Princes and MadmenPublish date: Wed Mar 5, 2003
Tags: archives essays fame mental-health
A strange idea came to me in conversation the other day, namely that my experience with schizophrenia helps me understand, just a little, what it must be like to be Prince William. I say this because one of the most persistent symptoms of my schizophrenia is the feeling that everyone is talking critically about me. Some of that feeling is likely due to thought patterns formed while ill remaining even after the physical cause which created those thought patterns has been treated with medication. In any event, this paranoia causes me to wonder what it would be like to really have people talking about me all the time.
Dealing with feeling like my every move was being analyzed was quite difficult; life is much happier now that medication has greatly reduced the frequency with which I feel the pressure of being watched. I can only wonder what life is like for Prince William given that he truly is under a microscope. I think would be worse to be royalty and have my symptoms, however. I say this because, even without being royalty, I find it hard enough to tell when I’m being paranoid and when people really are talking about me.
I’ve discovered that there are three things I need to think about with respect to that question. This first of these is whether it is in fact true that I am being talked about. It is important for me to recognize that while feelings of being talked about can be symptomatic of schizophrenia, it is also true that people really do talk about other people. For example, in healthy families, family members are concerned for, and therefore talk about, other family members. Secondly, it is important to determine whether what is being said about me is critical, good, or neutral. I find I have to fight a tendency, both from schizophrenia and insecurities, to assume the worst. Finally, evaluating how much the opinion of the people doing the talking matters to me is helpful.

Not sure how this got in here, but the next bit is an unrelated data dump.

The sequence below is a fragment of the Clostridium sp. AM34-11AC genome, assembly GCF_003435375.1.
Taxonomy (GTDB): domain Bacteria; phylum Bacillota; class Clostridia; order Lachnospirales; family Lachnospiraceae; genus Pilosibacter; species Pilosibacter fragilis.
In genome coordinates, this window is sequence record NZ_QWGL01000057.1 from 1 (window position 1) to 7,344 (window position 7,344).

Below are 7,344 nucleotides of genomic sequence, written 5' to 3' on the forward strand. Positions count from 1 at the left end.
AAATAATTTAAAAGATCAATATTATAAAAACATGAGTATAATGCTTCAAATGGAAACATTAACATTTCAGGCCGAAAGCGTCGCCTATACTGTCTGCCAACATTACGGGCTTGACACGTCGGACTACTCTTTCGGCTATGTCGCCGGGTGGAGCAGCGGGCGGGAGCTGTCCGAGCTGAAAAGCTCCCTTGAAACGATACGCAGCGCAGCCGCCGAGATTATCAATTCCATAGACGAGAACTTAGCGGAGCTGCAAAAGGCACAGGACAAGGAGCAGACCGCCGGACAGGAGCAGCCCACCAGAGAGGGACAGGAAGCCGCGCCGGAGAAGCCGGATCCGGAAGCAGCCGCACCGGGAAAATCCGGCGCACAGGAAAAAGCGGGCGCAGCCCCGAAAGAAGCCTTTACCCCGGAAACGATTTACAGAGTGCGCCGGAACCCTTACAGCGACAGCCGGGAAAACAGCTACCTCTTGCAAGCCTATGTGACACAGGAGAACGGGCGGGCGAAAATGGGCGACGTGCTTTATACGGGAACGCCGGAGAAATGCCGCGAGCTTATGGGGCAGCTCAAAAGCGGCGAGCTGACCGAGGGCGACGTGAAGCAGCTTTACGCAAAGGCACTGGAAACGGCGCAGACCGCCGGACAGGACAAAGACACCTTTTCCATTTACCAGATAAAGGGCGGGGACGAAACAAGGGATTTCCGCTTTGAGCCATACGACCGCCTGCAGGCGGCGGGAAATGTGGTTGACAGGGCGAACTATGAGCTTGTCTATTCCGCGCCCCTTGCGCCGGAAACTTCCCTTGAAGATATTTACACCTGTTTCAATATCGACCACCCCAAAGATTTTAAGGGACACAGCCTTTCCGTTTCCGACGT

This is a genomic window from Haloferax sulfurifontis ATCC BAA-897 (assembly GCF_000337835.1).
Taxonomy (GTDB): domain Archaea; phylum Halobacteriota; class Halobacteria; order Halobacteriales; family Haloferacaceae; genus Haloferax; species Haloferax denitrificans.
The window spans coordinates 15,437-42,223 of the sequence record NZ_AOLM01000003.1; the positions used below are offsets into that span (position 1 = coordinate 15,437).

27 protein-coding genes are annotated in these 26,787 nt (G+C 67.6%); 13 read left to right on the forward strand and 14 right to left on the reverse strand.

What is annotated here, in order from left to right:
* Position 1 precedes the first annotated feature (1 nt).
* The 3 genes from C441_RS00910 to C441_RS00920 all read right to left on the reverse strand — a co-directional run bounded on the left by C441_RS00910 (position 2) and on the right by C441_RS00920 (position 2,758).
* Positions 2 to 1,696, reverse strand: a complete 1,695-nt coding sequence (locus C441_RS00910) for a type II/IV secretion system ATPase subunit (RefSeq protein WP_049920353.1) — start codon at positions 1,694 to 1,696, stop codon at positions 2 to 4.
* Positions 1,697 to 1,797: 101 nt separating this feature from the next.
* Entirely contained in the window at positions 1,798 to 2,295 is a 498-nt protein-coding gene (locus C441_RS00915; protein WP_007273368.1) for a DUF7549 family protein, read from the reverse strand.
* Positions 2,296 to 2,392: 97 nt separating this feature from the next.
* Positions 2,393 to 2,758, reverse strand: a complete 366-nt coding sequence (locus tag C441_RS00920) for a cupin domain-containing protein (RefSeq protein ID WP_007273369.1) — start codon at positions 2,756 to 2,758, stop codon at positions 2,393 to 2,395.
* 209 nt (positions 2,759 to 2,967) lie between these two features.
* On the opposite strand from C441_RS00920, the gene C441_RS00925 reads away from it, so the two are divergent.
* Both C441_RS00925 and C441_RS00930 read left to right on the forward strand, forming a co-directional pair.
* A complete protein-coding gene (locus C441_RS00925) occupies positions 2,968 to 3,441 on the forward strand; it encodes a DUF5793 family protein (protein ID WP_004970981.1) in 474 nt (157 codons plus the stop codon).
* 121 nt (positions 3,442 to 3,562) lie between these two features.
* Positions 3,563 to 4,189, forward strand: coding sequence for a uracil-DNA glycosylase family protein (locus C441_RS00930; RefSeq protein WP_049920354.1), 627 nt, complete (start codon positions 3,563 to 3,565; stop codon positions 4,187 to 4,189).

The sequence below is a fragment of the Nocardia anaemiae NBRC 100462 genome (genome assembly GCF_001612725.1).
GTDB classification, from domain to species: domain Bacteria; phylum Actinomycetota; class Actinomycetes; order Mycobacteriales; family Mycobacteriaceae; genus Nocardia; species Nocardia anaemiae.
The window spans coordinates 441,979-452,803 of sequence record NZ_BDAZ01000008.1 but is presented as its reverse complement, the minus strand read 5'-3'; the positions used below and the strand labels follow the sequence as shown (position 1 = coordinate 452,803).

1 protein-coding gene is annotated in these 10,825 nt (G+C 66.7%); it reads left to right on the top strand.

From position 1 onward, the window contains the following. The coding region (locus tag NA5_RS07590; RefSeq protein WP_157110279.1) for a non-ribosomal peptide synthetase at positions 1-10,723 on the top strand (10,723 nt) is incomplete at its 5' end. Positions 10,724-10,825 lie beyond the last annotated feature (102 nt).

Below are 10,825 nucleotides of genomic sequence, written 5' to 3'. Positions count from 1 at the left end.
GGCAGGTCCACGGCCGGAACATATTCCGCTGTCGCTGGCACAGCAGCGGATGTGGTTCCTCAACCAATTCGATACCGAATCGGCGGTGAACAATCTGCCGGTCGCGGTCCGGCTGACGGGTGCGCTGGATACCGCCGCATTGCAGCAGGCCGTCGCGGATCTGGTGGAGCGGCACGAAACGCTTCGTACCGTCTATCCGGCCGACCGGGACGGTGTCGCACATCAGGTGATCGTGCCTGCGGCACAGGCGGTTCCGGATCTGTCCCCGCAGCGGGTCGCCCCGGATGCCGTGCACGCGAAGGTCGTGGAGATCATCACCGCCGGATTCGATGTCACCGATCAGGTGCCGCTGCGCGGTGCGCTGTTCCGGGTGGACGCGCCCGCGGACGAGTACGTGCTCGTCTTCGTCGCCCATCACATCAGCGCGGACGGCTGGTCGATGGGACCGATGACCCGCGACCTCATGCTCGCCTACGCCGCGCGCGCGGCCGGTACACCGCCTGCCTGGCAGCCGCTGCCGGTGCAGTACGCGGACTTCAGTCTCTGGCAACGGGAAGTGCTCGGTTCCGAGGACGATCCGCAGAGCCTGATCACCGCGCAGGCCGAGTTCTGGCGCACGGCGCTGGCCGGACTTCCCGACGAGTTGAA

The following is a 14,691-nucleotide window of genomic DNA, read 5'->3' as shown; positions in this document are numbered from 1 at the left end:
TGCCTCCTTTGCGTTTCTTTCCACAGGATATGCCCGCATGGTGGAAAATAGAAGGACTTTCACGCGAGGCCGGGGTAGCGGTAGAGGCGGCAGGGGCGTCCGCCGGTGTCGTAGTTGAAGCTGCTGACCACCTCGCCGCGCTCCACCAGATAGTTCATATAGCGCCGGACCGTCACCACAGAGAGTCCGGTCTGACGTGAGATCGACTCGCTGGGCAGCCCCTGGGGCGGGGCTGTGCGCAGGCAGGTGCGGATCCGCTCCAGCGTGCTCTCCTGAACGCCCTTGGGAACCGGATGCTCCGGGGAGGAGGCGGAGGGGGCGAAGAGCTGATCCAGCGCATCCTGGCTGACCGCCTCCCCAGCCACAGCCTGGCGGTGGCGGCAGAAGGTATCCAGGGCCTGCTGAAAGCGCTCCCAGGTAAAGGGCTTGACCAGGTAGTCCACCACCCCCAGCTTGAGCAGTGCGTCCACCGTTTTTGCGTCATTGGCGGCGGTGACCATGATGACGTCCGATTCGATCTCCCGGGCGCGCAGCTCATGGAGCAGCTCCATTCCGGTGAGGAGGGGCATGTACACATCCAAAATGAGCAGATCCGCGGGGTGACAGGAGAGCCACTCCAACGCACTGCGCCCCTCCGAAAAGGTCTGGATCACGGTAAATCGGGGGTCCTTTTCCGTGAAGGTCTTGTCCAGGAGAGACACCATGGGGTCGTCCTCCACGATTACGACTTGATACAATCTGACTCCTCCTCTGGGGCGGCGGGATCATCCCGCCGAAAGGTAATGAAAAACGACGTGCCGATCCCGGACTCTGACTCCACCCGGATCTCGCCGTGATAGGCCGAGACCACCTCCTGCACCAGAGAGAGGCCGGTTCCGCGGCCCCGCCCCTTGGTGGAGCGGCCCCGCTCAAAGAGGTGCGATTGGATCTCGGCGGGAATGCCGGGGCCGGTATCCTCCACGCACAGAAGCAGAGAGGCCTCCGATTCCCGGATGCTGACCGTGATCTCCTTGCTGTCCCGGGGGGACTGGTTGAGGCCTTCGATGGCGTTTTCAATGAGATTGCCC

In general, if the opinion of everyone matters to you, then, as a person with schizophrenia; royalty; or a celebrity, you are in trouble because there is no way you can please everyone all the time. For myself I’m learning to not worry so much about what other people think and concern myself more with what I think of my own actions, as well as to accept my imperfections as normal human limitations. This is harder than it sounds, but I’m certainly happier for it.
I hope that you, and Prince William, can say the same!